Game of the Week returns today with ANOTHER five-goal thriller in the Campeonato Brasileiro 2011. We were really spoiled for choice this week in South America, in Brazil alone we had a bizarre 3×3 between Cruzeiro and Santos, Botafogo and Bahia drew 2×2, and leaders Vasco were humbled 3×0 away to Internacional. In Argentina, the clásico de Avellaneda finished 1×1 between Racing and Independiente, and we had some fascinating World Cup qualifiers to keep us busy on Friday. This week however, our attention turns to another riveting edition of the Flamengo x Fluminense derby in Rio de Janeiro.
Flamengo vs Fluminense (or Fla-Flu as it is often referred to) is a tie synonymous with the image of o jogo bonito in Brazil. For some it is Brazil’s most important clássico, and for the rest it is a fixture that is dripping with history, excitement and colour. In recent years however, it has not been quite as glamorous. With Brazilian football culture obsessed by local rivalry and one-upmanship, the biggest and most important derby in Rio de Janeiro appears to be the one between the two clubs contesting the most titles.
In recent decades, this has meant Flamengo x Vasco has often been cited as the city’s biggest, and even Flamengo x Botafogo now takes the top spot in some supporter’s minds. However with Flamengo and Fluminense being the last two clubs to win the Brazilian championship, Fla-Flu could certainly be making a comeback. On Sunday, with both sides deperate for a win to nudge them into contention for another championship, this was surely the most important Fla-Flu in years.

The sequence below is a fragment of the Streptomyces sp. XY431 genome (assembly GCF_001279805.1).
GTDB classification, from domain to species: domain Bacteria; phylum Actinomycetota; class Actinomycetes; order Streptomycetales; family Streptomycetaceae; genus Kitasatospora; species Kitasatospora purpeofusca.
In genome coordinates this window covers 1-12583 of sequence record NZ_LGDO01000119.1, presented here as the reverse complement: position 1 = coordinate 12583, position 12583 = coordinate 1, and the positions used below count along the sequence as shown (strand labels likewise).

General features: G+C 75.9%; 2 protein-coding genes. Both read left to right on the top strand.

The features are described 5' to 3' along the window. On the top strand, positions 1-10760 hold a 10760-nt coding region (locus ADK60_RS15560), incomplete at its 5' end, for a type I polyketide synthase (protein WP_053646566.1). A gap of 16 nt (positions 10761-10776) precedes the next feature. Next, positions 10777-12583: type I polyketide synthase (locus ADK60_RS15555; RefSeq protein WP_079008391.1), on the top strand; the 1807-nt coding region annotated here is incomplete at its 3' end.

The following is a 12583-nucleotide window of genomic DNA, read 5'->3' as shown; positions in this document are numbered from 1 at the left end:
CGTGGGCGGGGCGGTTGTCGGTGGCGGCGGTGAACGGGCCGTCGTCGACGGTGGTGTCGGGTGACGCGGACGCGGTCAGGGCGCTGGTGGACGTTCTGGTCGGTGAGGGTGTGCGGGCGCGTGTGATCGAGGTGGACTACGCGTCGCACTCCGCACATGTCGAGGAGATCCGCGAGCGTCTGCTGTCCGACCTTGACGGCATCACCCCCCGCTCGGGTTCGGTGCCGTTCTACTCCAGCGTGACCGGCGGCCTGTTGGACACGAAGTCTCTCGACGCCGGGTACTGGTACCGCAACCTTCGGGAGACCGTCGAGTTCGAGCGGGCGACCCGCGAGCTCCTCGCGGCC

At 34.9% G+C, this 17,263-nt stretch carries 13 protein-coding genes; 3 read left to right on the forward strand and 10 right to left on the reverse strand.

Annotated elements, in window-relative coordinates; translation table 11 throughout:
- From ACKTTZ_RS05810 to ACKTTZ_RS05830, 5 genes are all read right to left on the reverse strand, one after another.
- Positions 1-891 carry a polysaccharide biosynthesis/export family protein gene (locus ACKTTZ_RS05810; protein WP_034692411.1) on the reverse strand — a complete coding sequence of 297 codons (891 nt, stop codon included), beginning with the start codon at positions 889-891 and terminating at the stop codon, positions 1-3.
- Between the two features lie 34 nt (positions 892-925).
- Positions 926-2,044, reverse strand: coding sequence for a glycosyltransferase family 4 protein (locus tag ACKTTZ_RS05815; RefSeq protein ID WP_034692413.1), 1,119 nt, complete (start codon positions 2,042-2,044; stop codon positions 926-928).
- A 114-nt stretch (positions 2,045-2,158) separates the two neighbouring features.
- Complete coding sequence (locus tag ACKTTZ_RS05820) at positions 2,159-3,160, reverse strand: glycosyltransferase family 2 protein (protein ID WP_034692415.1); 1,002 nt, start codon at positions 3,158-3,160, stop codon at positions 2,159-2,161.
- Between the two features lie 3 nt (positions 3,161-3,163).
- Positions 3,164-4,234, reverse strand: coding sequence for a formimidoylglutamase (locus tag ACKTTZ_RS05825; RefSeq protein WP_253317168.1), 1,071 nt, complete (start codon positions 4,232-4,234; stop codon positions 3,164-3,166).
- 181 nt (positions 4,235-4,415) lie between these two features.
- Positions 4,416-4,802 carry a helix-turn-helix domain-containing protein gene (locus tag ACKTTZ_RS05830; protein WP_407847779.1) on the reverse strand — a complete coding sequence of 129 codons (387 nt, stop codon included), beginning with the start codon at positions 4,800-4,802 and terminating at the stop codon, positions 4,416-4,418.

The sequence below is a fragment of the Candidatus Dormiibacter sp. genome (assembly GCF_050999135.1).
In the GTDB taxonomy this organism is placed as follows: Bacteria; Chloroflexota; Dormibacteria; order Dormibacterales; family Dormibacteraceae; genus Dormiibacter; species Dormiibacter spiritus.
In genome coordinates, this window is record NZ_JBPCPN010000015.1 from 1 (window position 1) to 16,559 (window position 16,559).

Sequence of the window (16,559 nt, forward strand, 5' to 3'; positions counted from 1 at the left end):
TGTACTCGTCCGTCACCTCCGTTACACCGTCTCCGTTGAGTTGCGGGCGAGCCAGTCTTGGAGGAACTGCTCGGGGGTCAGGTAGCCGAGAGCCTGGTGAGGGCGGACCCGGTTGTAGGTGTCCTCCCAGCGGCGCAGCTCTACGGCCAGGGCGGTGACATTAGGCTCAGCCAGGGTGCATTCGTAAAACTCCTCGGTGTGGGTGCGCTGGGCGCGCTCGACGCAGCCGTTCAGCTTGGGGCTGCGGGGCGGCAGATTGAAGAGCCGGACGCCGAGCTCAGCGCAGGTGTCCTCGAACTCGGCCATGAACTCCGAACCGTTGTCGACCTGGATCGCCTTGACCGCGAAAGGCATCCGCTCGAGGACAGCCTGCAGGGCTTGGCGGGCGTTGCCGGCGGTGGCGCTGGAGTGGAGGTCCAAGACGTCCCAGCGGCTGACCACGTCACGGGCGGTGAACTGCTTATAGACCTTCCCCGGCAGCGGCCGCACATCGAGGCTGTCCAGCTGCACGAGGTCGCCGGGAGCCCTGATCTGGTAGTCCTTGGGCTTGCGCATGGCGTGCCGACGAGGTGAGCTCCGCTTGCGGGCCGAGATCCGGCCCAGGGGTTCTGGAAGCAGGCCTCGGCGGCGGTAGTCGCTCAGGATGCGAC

Flamengo came into this match on a decent run of results, attempting to reclaim the position that they held earlier in the season at the top of the table. Fluminense, level on points with Flamengo, have been the form team of the second half of the season, and morale was high after last week’s last-minute winner against Santos.
Both sides had players missing for this one, Flamengo were without Willians, Felipe, and Ronaldinho Gaúcho – all important first team regulars – while Fluminense were minus centre-back pairing Gum and Digão, and team captain Fred.
Flamengo lined up in a rough 4-3-2-1 shape with three holding midfielders, seeking to keep the midfield tight. 20 year old Diego Maurício was handed a start going forward alongside ex-Fluminense star Thiago Neves, and Deivid started at centre-forward. Fluminense came out in a 4-2-3-1 formation, virtually the same as the side that played the second half against Santos last weekend.
With Flamengo setting up rather defensively, Flu were offered the majority of possession in the first half, but with Flamengo’s shape neutralising their adversary’s principal offensive threats, we were left with a fairly dull stalemate in the first forty-five minutes. In their 4-2-3-1, Fluminense’s biggest weapon is when their two attacking full-backs bomb forward, usually creating favourable 2 vs 1 situations on the flanks. However, Flamengo’s two more mobile midfielders Renato and Muralha often drifted out wide to shut down these attacks before they had a chance to begin, and with Maldonado as the spare man in the middle they were left well protected from any central threats.
So we came to half time with the scores still at 0x0 and neither side able to find that vital spark and pierce their opponent’s defences. It is worth considering that if this game had been played earlier in the season, it is almost guaranteed that the two teams would have returned for the second half playing the exact same way as the first, content with a draw, but with both teams chasing the championship, they each had to try to win and seize all three points.
It was Fluminense who grabbed the opening goal after 60 minutes, a lovely header at the back post from the in-form Rafael Sóbis. Flamengo’s marking left a lot to be desired however, right-back Léo Moura was caught flat-footed by the goalscorer Sóbis who ghosted past him on his way to the goal.